Example: For my TWD account, I specifically do theories. So I do post pictures and edits as well that are TWD related, and my followers are used to that, but every day I post at least one theory about what will happen in the coming season, complete with evidence from past precedent, symbols, foreshadowing, etc.

So let's say I have my entire week of posts planned, but then some new season 6 pictures are released. Now, chances are EVERY fan account that I follow is going to post those pictures. I'll see them in my feed about a hundred different times before the end of the day. So this is an example of when I would probably not take the time to do an extra post. I don't have anything additional to say. I could save the new pics to my computer and store them up against a time that I need something quick to post, but it's not worth a whole bunch of extra time, sacrificing other things, etc.

Now, on the other hand, if a picture of some new information is released that backs up one of my theories or changes them in some way or gives me some insight into what might happen next season, that's something I specialize in. I've even had times when things like this happened and I didn't put a post up right away and I had dozens of followers asking me what I saw, what I thought it went, and just generally wanting my thoughts on the newly released photos, trailer, info, etc. So you can see that that's definitely worth my time because people are not only willing to listen to my opinion, but are actually seeking it out. 


3. As a final point, let's talk about haters. If you take nothing else away from these posts, please take this. Ignore hate and ignore the haters. 

There is always going to be someone who wants to spread hate and negativity on your account. Especially for my TWD account, I'm doing theories and predictions for the new season, and there are always people who vehemently disagree with me. I do lots of disclaimers like, "This is just my opinion." "I could be wrong..." etc., but despite that there always seems to be someone who wants to tell me how wrong I am, how stupid my theories are, etc. And that's just the nature of the internet. You're going to get that somewhere, on some platform.

Of course it's always a bit disheartening, but take some advice from Taylor Swift. Haters gonna hate...shake it off. And keep going. Most platforms allow you to delete comments if you want to and report spam. Now, let me advise you to be very careful with this. If you delete every comment that in any way disagrees with you, you'll get a reputation for narrow mindedness, which could lose you followers and actually attracts more haters.

I generally don't delete negative comments. I always say that I believe people have a right to express their opinions, even if they're contrary to mine. (And again, especially as I do theories which kind of invites dissent and discussion.) But that's not to say that I never have. There was really only one comment I remember deleting because it was disrespectful in a very deep, personal, inappropriate way. That same hater left other comments that were more general disagreement and I left those. I informed the hater of what I was doing and why, and told them they were welcome to disagree with me but they needed to do it respectfully. I actually got an apology out of that one.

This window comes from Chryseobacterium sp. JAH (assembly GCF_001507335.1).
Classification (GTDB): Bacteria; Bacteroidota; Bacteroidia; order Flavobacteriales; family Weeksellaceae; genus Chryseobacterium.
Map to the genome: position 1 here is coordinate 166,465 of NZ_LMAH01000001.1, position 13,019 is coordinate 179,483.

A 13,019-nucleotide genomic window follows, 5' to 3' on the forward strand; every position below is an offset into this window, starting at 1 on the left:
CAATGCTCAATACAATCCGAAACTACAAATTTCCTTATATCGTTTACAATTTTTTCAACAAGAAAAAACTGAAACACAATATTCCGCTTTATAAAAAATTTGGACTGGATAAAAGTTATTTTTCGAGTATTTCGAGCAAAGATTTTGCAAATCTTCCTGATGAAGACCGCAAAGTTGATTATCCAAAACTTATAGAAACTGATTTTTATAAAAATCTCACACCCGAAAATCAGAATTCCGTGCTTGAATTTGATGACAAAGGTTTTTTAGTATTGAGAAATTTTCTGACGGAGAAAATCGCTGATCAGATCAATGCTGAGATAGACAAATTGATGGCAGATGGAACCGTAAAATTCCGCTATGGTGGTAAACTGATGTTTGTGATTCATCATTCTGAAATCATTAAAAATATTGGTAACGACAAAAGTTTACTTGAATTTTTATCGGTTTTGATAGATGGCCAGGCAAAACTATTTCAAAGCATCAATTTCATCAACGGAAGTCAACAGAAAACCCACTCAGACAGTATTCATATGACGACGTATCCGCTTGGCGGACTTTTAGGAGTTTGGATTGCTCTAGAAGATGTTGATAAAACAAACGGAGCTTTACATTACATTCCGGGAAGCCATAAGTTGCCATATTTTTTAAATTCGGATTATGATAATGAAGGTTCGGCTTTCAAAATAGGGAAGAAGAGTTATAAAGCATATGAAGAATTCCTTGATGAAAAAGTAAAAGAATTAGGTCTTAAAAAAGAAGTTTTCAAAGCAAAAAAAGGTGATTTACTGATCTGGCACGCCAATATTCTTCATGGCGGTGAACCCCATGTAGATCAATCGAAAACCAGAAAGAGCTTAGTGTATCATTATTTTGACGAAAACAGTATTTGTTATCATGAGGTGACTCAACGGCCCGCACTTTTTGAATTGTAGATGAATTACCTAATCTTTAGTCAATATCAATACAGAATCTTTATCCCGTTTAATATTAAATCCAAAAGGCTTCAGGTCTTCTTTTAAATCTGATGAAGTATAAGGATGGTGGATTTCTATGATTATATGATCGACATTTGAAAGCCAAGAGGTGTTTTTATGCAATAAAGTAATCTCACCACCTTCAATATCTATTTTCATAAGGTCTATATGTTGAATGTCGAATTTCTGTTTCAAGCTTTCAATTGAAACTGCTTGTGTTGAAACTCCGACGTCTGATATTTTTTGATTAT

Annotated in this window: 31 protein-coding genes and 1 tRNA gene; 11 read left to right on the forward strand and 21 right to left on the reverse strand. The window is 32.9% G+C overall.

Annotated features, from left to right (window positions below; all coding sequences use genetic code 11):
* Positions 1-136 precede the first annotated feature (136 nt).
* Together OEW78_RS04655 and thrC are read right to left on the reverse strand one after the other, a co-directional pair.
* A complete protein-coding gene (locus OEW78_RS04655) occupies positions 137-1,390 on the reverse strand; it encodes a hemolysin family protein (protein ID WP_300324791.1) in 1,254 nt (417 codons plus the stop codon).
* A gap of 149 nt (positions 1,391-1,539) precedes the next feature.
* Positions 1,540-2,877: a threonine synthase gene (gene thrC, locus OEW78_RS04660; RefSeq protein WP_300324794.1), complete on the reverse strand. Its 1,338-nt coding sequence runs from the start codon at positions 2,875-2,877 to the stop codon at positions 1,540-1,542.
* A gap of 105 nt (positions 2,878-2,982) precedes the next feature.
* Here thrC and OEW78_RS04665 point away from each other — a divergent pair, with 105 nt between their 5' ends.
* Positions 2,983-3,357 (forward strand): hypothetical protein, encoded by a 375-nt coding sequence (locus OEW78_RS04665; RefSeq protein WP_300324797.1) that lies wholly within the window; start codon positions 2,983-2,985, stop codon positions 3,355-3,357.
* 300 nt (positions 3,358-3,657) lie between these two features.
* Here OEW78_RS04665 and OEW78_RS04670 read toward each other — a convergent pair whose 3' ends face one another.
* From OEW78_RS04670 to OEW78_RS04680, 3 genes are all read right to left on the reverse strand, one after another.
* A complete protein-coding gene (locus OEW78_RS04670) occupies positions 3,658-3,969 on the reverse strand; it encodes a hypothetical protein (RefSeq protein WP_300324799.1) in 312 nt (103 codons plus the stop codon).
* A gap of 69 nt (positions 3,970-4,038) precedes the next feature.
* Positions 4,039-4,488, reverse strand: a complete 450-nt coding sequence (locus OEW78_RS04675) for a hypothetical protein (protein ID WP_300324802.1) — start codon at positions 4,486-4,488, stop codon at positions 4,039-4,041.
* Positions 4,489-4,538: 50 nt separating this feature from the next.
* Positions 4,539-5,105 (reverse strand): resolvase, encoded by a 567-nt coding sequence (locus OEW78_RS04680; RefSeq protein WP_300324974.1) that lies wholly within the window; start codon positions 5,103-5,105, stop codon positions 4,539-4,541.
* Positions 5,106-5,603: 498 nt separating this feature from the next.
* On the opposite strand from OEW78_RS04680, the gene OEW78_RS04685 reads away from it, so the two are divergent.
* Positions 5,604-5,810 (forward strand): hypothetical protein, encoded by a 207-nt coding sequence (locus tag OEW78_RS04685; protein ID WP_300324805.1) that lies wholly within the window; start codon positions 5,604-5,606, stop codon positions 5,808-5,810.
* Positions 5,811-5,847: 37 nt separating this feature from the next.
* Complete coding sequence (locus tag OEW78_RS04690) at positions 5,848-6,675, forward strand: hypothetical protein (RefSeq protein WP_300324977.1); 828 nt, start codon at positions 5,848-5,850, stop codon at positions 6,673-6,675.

Bottom line: you're bound to get haters, but don't let it bother you. Ninety percent of the time, it's best not to engage them at all. I'll admit I do talk to them sometimes, but only when I'm in a really good mood. Never return hate for hate or negativity for negativity. That only makes it build. 

Most haters I've encountered, because I handle them with positivity and politeness, either simply leave me alone after awhile because I won't fight with them and they want me to, or they actually come around. Not that they suddenly agree with my opinions, but they respect me for not being mean to them, and going forward will disagree with me in a much more polite, respectful manner, even engaging in civil discussions, which I like. 

(I always tell people that if they have a specific argument against my theory, I'd love to discuss it with them. Most haters have nothing like a 'valid argument.' They just want to fight with you which is why it's better not to engage. You aren't going to win and it'll just blow up bigger and bigger in the worst sort of way. Avoid this at all costs. It will hurt you, your account, and your general reputation.)

So these are my general thoughts on problem-solving as you move forward with your online marketing campaign. Use these guidelines to deal with any problems that crop up and you'll sail through your potential stress. 

Any other problem solving tips you can think of?


  1. Yes, ignore the haters and they will go away.
    My blog can be a hodge-podge, but I do stick to a general theme.

  2. It's true that you can't just follow any trend that comes up and we've tried to be careful not to just post "I agree" when something happens. The funny thing is that being positive can be just as controversial as being negative. Saying the casting of a Black actor for Fantastic Four is a good thing has been the most hotly debated topic on the blog for the last few months.